D65 academic progress report indicates persistent racial disparities
February 17, 2017
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A report released by Evanston/Skokie School District 65 last month cited overall progress in academic performance but persistent racial disparities in student achievement.
The “achievement and accountability” report analyzed student achievement in the 2015-16 school year, which marked the first year of implementation of District 65’s five-year Strategic Plan. The plan emphasizes a focus on high quality teaching and learning, financial sustainability and family and community engagement.
The report highlighted that more District 65 students are meeting annual academic growth targets. In just two years, the percentage of students whose academic progress meets or exceeds national averages is up 8 percent in math and 9 percent in reading, the report said.
District 65 Superintendent Paul Goren said students making expected gains signals that what the district is doing is bringing some success. He said he believes tests give the district a transparent measure of how well students are doing, as well as what specific areas the district can look at to make improvements.
“I’m not going to shy away from setting the standard at the high bar that we want all our children to achieve, especially our kids of color,” Goren said. “(We need to be) using the types of tools that are out there to be able to give us some sense of where we are and where we’re going.”
The report assesses achievement of students across five racial groups. According to the report, the district “has more work to do” to promote equity, citing a goal to increase the percentage of all student subgroups in meeting college readiness benchmarks.
Over the past year, only black and white students made increases in reading, and none of the five groups made increases in math, according to the report.
To eliminate the achievement gap, Goren said the district is making a very intentional effort to teach students to read at a young age. The literacy curriculum focuses on teaching specific fundamental reading skills such as letter recognition, reading comprehension and “phonemic awareness,” he said.
“That work goes on in classrooms day in and day out for an extended period of time for all kids,” Goren said.
Cicely Fleming, president of the Organization for Positive Action and Leadership, said the district needs to implement a racial equity policy to increase opportunity for students of color. According to the report, there is a 56 percent disparity between black and white student subgroups meeting college readiness benchmarks.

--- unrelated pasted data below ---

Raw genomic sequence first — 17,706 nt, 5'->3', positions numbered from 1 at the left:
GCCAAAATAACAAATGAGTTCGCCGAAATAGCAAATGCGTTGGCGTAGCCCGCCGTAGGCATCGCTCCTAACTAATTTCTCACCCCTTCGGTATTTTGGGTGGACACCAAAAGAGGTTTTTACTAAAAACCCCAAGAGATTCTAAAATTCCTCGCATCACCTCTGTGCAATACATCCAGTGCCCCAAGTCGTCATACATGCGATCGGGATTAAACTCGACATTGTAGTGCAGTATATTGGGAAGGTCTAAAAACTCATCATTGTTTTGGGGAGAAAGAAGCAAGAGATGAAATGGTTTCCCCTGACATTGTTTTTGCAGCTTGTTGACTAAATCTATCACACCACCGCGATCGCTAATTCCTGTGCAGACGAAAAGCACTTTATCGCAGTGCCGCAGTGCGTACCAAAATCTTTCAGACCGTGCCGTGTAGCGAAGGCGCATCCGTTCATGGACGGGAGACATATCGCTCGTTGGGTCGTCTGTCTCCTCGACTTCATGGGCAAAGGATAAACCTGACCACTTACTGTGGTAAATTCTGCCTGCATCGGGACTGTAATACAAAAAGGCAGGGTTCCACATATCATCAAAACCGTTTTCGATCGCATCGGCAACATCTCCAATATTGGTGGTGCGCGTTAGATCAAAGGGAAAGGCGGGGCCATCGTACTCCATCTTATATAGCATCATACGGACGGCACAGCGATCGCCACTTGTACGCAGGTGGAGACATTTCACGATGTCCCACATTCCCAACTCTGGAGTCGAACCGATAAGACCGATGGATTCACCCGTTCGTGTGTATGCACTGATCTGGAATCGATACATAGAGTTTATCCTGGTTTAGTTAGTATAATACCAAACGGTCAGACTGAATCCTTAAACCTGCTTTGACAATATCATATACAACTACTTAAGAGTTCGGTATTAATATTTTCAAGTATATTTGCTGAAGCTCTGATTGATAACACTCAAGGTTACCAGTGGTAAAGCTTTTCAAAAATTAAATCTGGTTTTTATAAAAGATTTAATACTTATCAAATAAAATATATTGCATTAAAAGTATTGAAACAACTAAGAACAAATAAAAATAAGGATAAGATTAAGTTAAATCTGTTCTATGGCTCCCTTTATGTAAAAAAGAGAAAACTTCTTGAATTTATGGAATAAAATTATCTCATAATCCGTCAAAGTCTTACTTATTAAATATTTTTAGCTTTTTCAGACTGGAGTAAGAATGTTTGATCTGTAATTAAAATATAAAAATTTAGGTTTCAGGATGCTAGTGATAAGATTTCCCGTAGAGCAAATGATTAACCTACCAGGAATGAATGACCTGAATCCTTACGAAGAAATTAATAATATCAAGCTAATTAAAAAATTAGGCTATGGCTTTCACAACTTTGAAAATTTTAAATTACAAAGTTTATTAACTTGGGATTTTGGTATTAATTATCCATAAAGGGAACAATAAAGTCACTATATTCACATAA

“If you look at the district’s test scores and suspension rates and everything else, the African American community bears the heavy burden of that,” Fleming said.
Fleming said she has been pushing for District 65 to adopt a racial equity policy since last spring. The district’s board is in the process of drafting such a policy, Goren said at a school board meeting Monday.
Peter Godard, chief officer of research, accountability and data for District 65, said the district worked with the Institute for Policy Research at Northwestern to help expand the measures being used to track student progress. He said the current means of evaluating student performance are mainly limited to testing.
“In order to get a full and robust picture of all of the many assets and challenges that our students bring and that our schools have, we very much would prefer to have a multiple measures-based system,” Godard said.
The district will face a critical step in determining its financial future with a property tax referendum that will be on the April municipal ballot. The referendum would raise property taxes by about $450 for an average Evanston property owner and would help the district combat a projected $114.4 million deficit by fiscal year 2025.
If the referendum doesn’t pass, district officials have said the district’s only other option would be significant budget cuts that would likely result in school closings and substantial increases in class sizes.
Goren said although the potential lack of resources would present challenges to the board, the district would remain committed to improving student achievement.
“The goals don’t change,” Goren said. “The execution of work changes because we’re potentially going to have to reduce our workforce by over 50 people.”